It’s tax time again! Here are some recent public tax updates we thought might be helpful.
On December 18, 2015, the President signed the Protecting Americans from Tax Hikes of 2015 (PATH) Act. The Act extends over 50 tax provisions that had expired earlier in the year, as well as creates new changes that were not expected. The following is a brief summary of the Act’s major tax provisions impacting financial planning.
- Teachers’ Classroom Expense Deduction – Elementary and secondary school teachers who work at least 900 hours per school year are allowed an above-the-line deduction of up to $250 for unreimbursed classroom expenses. This deduction is now permanent, and the $250 ceiling amount will be indexed for inflation beginning in 2016
- Mortgage Insurance Premium Deduction – Many homeowners are required to obtain mortgage insurance. Such premium payments can be treated as deductible interest for a qualified residence through 2016. Mortgage interest premiums are treated in the same fashion as mortgage interest payments, meaning they are subject to the existing AGI phase-out rules that apply to the mortgage interest deduction.
- Deduction for Qualified Tuition & Related Expenses – The above-the-line deduction for qualified tuition and related expenses for the post-secondary education of a taxpayer, their spouse or a dependent has been extended for 2015 and 2016. The maximum deductible amount is $4,000 if AGI is less than $65,000 ($130,000 married joint filers) and $2,000 if AGI is between $65,000 -$80,000 ($130,000 – $160,000 married joint filers). No deduction is available if AGI exceeds $80,000 ($160,000 married joint filers).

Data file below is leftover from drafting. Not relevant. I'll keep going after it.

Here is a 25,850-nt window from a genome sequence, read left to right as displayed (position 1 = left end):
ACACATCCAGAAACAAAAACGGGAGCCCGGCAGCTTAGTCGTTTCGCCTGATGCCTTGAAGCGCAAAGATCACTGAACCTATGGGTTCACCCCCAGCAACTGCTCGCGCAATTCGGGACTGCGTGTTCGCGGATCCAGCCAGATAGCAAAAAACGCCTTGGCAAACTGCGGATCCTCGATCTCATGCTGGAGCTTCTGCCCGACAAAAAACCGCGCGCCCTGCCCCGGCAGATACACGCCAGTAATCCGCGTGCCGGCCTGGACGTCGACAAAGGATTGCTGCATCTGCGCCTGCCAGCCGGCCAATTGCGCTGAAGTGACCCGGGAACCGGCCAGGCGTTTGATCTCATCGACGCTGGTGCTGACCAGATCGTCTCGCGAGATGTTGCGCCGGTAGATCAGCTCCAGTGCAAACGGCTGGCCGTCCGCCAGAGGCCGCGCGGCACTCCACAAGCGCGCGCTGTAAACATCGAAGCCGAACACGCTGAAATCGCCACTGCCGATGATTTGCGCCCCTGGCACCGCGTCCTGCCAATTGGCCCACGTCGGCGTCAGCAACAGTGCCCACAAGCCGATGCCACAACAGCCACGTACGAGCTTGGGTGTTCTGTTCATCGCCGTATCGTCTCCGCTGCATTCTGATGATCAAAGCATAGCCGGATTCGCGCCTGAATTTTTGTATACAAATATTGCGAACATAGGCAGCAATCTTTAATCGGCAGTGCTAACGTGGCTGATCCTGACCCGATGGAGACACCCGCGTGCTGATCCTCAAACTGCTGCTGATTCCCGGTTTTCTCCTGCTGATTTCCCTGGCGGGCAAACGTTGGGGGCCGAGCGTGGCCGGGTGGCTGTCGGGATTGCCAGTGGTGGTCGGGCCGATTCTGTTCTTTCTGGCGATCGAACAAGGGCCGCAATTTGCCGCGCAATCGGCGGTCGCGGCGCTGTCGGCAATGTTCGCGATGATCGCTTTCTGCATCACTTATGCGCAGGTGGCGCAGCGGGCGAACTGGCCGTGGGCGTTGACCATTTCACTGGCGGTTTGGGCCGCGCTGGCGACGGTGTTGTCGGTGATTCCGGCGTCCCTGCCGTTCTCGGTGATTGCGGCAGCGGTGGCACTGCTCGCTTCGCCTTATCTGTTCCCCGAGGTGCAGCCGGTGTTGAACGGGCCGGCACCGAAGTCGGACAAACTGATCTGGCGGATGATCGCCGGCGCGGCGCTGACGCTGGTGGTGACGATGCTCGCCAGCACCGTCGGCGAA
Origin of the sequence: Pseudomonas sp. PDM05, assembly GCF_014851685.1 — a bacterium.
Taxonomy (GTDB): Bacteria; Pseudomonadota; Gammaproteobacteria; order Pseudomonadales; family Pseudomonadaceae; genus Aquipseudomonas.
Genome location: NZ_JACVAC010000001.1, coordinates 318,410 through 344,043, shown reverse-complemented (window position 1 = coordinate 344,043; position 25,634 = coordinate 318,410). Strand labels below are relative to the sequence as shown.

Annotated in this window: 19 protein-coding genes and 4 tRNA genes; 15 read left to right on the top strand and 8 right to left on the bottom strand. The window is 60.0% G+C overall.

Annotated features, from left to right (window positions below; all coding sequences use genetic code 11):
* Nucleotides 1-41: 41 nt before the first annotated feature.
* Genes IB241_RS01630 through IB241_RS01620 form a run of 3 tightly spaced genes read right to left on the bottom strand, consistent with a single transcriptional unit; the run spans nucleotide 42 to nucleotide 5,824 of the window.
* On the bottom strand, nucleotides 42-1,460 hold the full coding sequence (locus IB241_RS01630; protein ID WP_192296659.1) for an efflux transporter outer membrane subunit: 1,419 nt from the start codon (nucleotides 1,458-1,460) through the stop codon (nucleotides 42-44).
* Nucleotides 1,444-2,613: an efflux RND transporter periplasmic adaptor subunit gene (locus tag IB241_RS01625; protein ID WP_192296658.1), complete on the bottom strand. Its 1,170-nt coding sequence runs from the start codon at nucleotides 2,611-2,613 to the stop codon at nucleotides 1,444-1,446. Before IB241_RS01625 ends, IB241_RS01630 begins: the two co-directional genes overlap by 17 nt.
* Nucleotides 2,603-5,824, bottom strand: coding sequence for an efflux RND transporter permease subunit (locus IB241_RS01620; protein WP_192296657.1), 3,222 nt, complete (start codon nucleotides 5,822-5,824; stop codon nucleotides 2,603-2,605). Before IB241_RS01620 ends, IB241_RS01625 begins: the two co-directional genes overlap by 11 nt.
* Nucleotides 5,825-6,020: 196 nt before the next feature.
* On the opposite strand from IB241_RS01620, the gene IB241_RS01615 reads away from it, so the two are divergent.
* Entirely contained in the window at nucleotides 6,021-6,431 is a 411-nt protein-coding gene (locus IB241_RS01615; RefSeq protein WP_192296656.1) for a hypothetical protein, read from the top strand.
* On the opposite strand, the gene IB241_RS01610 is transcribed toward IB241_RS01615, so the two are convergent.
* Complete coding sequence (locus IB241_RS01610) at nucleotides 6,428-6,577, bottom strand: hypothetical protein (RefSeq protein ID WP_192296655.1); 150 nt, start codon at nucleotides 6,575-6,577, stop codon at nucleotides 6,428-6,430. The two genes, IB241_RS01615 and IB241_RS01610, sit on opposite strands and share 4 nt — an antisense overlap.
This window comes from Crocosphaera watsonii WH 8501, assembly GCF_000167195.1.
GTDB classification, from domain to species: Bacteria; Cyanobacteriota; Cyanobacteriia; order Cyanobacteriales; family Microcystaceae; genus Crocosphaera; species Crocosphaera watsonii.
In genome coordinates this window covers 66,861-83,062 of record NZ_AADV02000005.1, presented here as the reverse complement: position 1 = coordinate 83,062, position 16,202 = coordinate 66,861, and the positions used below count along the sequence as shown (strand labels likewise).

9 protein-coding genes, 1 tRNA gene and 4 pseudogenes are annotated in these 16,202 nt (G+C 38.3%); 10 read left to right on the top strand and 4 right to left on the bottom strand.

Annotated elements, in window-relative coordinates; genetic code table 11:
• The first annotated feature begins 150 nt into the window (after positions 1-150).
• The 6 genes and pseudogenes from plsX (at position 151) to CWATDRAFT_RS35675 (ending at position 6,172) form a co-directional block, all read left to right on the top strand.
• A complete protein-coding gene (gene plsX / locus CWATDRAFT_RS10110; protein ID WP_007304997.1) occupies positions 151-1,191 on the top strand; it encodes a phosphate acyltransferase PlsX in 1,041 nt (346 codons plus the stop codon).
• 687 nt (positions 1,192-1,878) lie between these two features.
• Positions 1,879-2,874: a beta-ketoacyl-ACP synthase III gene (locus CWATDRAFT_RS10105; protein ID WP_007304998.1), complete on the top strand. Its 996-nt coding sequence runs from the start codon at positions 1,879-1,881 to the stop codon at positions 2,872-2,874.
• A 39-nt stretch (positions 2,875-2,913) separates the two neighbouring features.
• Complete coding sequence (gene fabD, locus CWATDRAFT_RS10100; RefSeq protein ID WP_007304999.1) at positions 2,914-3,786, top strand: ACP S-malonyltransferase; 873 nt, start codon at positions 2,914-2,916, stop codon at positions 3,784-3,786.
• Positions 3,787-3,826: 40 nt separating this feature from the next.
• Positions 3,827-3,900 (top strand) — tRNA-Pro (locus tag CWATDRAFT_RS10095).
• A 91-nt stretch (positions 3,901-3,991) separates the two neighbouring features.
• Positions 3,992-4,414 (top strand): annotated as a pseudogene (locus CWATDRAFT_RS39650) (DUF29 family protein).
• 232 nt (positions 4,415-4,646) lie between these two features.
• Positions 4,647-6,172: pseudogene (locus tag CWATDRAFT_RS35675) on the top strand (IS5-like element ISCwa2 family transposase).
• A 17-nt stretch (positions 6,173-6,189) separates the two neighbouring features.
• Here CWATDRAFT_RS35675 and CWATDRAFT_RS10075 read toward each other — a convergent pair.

- Qualified Expenses for 529 Plans – Historically, computers have not been deemed a qualified educational expense unless specifically required for class. Now computers are deemed a qualified education expense including software, peripheral and even internet access expenses. The beneficiary must be enrolled at an eligible education institution. In addition, refunds of tuition paid from 529 accounts will remain a qualified expense if re-deposited to a 529 account within 60 days of the refund.
- American Opportunity Tax Credit – This credit is for qualified education expenses paid for an eligible student for the first four years of higher education. One may be able to claim a credit of up to $2,500 for adjusted qualified education expenses paid for each student who qualifies for the credit, subject to adjusted gross income (AGI) phase-out amounts of $80,000 (single) and $160,000 (married filing jointly). This credit can be claimed in the same year the beneficiary takes a tax-free distribution from a 529 plan as long as the same expenses are not used for both benefits. The credit was scheduled to expire after 2017.
- State and local sales tax deduction – The ability to claim an itemized deduction for state and local general sales taxes in lieu of state and local income taxes has been extended for 2015 and made permanent. This provision is particularly beneficial to residents of states that do not impose an income tax.
As you evaluate your finances this tax season, remember that as a member of Great Basin you always have access to Financial Consultant, Steve Lindquist. He can help you with retirement planning, estate planning, college funding, business planning, and more. No cost, no obligation. And he’s a pretty nice guy, too. Contact him today.
This information is for informational purposes only. We always recommend that you speak with a tax professional. Steve Lindquist does not give tax or legal advice or counsel. Securities offered through Cetera Advisor Networks LLC (doing insurance business in CA as CFGAN Insurance Agency), member FINRA/SIPC. Cetera is under separate ownership from any other named entity. California Insurance license # 0G30574 *Insurance noted not offered by Cetera.